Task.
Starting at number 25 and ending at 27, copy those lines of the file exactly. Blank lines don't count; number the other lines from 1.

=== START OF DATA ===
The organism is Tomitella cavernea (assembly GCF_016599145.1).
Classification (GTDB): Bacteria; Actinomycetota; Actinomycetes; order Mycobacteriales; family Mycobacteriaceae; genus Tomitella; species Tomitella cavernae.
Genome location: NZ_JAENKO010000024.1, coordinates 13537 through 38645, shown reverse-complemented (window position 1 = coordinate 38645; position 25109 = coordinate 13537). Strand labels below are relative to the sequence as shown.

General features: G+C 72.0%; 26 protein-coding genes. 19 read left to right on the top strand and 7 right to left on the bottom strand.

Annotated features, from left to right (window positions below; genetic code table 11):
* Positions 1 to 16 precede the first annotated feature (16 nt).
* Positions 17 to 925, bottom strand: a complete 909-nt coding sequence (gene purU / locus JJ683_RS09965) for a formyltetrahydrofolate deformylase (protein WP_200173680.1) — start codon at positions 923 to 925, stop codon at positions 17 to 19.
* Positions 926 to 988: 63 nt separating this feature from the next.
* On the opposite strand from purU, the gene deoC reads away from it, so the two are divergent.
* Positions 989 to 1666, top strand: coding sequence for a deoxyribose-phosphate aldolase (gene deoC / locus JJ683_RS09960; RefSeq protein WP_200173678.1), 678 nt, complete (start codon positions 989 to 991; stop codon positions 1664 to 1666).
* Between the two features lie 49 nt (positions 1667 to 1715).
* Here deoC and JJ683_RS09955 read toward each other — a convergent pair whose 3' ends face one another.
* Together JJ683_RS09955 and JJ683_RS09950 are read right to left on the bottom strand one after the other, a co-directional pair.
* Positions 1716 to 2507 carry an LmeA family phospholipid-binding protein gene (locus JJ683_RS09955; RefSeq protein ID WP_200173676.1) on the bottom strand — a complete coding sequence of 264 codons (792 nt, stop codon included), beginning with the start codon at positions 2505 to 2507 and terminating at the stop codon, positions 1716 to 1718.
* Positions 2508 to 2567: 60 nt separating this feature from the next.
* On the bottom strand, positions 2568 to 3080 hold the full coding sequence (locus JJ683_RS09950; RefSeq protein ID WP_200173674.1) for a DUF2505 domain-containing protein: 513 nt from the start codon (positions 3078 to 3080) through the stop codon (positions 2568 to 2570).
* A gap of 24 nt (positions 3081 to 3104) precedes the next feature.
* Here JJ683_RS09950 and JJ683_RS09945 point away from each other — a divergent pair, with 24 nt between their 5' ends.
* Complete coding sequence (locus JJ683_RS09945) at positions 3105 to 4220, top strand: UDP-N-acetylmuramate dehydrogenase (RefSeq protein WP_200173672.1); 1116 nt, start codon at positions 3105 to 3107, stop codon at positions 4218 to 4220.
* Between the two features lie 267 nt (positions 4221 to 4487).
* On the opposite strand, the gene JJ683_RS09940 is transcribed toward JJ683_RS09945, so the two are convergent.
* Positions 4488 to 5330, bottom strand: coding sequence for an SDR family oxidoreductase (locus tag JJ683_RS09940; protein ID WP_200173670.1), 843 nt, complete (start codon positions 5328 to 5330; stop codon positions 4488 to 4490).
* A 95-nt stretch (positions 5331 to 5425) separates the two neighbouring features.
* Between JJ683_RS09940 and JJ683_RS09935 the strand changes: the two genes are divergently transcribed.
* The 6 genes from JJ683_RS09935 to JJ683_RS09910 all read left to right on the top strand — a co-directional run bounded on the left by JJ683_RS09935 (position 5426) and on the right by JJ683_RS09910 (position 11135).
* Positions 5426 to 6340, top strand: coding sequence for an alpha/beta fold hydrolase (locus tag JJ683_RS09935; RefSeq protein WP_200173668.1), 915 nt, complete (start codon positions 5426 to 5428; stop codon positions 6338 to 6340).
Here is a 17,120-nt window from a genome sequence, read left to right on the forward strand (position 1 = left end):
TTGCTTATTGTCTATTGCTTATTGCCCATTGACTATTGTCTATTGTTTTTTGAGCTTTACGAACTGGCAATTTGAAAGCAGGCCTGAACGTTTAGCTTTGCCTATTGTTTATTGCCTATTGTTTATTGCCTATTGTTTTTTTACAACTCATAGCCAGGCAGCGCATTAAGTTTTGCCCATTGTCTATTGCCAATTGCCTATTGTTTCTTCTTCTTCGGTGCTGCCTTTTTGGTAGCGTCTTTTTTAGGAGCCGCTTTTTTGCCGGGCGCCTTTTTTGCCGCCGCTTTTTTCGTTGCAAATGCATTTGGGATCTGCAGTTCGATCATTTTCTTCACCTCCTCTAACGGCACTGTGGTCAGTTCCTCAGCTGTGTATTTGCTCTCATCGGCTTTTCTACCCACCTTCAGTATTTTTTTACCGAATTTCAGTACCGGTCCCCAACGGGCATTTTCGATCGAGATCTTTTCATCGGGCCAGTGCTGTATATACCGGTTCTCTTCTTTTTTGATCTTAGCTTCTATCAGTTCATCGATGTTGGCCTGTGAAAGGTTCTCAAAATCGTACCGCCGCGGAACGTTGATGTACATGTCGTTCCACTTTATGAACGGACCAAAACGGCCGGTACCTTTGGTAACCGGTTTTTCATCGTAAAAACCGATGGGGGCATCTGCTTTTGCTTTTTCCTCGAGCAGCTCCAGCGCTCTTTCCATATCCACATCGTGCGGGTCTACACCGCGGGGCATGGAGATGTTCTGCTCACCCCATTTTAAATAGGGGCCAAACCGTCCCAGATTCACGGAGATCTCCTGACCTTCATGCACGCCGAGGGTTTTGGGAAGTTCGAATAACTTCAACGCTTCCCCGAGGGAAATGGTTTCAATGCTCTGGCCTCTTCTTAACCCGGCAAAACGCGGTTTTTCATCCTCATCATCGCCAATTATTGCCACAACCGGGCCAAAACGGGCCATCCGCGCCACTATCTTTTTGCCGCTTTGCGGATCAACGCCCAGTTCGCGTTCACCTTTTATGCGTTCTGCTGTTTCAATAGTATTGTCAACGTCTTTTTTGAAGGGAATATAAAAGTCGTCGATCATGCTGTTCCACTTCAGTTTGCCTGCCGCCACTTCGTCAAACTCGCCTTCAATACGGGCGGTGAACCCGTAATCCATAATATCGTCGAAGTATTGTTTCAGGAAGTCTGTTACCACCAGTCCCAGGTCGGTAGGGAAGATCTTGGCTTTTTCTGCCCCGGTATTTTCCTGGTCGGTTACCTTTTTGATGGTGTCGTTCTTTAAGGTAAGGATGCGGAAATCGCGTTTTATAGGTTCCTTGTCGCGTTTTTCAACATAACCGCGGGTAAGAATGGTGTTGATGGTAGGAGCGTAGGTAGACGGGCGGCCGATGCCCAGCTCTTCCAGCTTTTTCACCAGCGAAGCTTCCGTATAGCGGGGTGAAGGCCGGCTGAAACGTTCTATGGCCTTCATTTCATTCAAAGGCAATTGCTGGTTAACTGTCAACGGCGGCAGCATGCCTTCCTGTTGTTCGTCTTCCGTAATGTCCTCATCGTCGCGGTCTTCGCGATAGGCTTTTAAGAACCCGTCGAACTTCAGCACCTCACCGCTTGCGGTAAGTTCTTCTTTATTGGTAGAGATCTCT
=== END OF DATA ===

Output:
* The 6 genes from JJ683_RS09935 to JJ683_RS09910 all read left to right on the top strand — a co-directional run bounded on the left by JJ683_RS09935 (position 5426) and on the right by JJ683_RS09910 (position 11135).
* Positions 5426 to 6340, top strand: coding sequence for an alpha/beta fold hydrolase (locus tag JJ683_RS09935; RefSeq protein WP_200173668.1), 915 nt, complete (start codon positions 5426 to 5428; stop codon positions 6338 to 6340).
Here is a 17,120-nt window from a genome sequence, read left to right on the forward strand (position 1 = left end):